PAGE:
Fulton Street Sessions was born from both the collaboration of free form improv sessions and the aftermath of the infamous, horrific winter storm of February 2011. It is a collection of various skits that carry music as its common denominator while expressing sporadic emotions from across the board. As I watched the play evolve I floated between “wanting to be a singer” to feelings that ranged from “selfishness” to “free love” within a matter of ten minutes. I was within a state of stupor in wanting to lay low but then getting the urge to get up and join the cast. All in all, the play accomplished its goal in entertaining, and entertain it did.
TUTA members Kirk Anderson, Jaimelyn Gray, Stacie Beth Green, Trey Maclin and Jacqueline Stone engineered the play with director Zeljko Djukic leading the cast. For 85 minutes, the actors took the audience on a ride that depicted every element of life in its own shape, way or form. The opening scene reflected the bizarre blizzard of last winter by displaying an exaggeration of both ignorance and fear alike. With ignorance because even after three winters here, people still act surprised when it snows profusely during winter months (go figure) and with fear because there is always an elite group of folks, pantries stocked, who dare not leave their homes in the dead of winter.
There were acts of no rhyme, no reason – things that happen in life that don’t serve a purpose. Why do we pay bills again? Paper shuffle – what’s that about? They paint a picture of such nuisances. Acts of verbal dialogue – where random subjects are discussed, usually at the most impertinent of times. Harmonious performances of rock, hymn chords, folklore music and a truly classic tune, in addition to the incorporation of various instruments connected the play together magically.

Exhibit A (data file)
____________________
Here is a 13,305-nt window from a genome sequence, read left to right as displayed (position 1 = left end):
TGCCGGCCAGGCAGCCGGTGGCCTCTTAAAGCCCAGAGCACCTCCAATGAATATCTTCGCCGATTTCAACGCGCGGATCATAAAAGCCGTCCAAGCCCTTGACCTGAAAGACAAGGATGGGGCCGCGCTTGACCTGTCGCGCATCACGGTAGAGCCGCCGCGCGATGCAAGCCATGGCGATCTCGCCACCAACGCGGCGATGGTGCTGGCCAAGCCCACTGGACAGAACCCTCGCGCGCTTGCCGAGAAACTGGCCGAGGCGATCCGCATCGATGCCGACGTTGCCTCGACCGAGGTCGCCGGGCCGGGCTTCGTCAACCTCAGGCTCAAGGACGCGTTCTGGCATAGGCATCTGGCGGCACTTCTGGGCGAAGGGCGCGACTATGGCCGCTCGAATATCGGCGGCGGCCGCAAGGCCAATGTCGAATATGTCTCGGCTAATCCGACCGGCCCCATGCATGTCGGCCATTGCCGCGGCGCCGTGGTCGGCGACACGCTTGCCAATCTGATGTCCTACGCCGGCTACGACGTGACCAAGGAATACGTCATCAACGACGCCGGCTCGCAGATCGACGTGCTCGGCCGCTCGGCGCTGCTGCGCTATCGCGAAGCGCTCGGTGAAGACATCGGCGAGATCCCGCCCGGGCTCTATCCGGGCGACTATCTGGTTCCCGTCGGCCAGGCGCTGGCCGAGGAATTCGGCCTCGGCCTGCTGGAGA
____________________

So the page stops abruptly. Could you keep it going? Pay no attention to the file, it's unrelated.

Music is power. It compels every soul; we merely share different appreciation for different sounds. That is its gift and watching this play confirmed what I believe to be so true and that is music brings people together. Whether you are young, old, black or white – if a song touches your soul, it represents the very part of you that stirs up a forgotten memory or an emotion that may have been buried inside. That is not something that can be said for many forms of art.
Overall, the simplicity of its backdrop with its ever-changing dramatic flow of settings created a play so grand. The actors intertwined in their craft graciously. Their performance brought out each intended emotion based on the audience’s state of mind at the very time of each act. It was about being real and letting it all out.
If there’s one message you should leave with after watching Fulton Street Sessions it’s this: life is all about letting go and ad-libbing along the way. Let art move you and bring people together. It creates harmony and peace in ways we may never understand and conceive its full potential unless we fear not.
If your emotions need re-charging, this play will complete its mission.
Fulton Street Sessions
Through March 25
TUTA at Chicago Dramatists
1105 W. Chicago Ave.
1-800-838-3006 or tutato.com